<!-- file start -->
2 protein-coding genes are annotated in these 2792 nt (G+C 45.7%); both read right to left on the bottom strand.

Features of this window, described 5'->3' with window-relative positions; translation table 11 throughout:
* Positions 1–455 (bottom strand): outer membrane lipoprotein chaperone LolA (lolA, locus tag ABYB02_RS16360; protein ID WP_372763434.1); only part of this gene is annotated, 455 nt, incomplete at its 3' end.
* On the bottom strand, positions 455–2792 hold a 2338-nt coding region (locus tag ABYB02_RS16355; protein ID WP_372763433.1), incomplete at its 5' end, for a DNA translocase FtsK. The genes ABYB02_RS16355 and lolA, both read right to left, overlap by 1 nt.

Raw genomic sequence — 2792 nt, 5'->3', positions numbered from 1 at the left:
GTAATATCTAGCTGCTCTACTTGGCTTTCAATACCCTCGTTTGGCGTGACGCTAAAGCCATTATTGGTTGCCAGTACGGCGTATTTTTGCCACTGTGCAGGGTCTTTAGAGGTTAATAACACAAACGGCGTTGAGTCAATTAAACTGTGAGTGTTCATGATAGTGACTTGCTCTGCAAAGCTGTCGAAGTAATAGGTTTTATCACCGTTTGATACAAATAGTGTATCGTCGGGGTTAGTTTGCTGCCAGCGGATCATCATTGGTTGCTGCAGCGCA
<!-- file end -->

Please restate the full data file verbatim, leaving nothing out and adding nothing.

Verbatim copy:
2 protein-coding genes are annotated in these 2792 nt (G+C 45.7%); both read right to left on the bottom strand.

Features of this window, described 5'->3' with window-relative positions; translation table 11 throughout:
* Positions 1–455 (bottom strand): outer membrane lipoprotein chaperone LolA (lolA, locus tag ABYB02_RS16360; protein ID WP_372763434.1); only part of this gene is annotated, 455 nt, incomplete at its 3' end.
* On the bottom strand, positions 455–2792 hold a 2338-nt coding region (locus tag ABYB02_RS16355; protein ID WP_372763433.1), incomplete at its 5' end, for a DNA translocase FtsK. The genes ABYB02_RS16355 and lolA, both read right to left, overlap by 1 nt.

Raw genomic sequence — 2792 nt, 5'->3', positions numbered from 1 at the left:
GTAATATCTAGCTGCTCTACTTGGCTTTCAATACCCTCGTTTGGCGTGACGCTAAAGCCATTATTGGTTGCCAGTACGGCGTATTTTTGCCACTGTGCAGGGTCTTTAGAGGTTAATAACACAAACGGCGTTGAGTCAATTAAACTGTGAGTGTTCATGATAGTGACTTGCTCTGCAAAGCTGTCGAAGTAATAGGTTTTATCACCGTTTGATACAAATAGTGTATCGTCGGGGTTAGTTTGCTGCCAGCGGATCATCATTGGTTGCTGCAGCGCA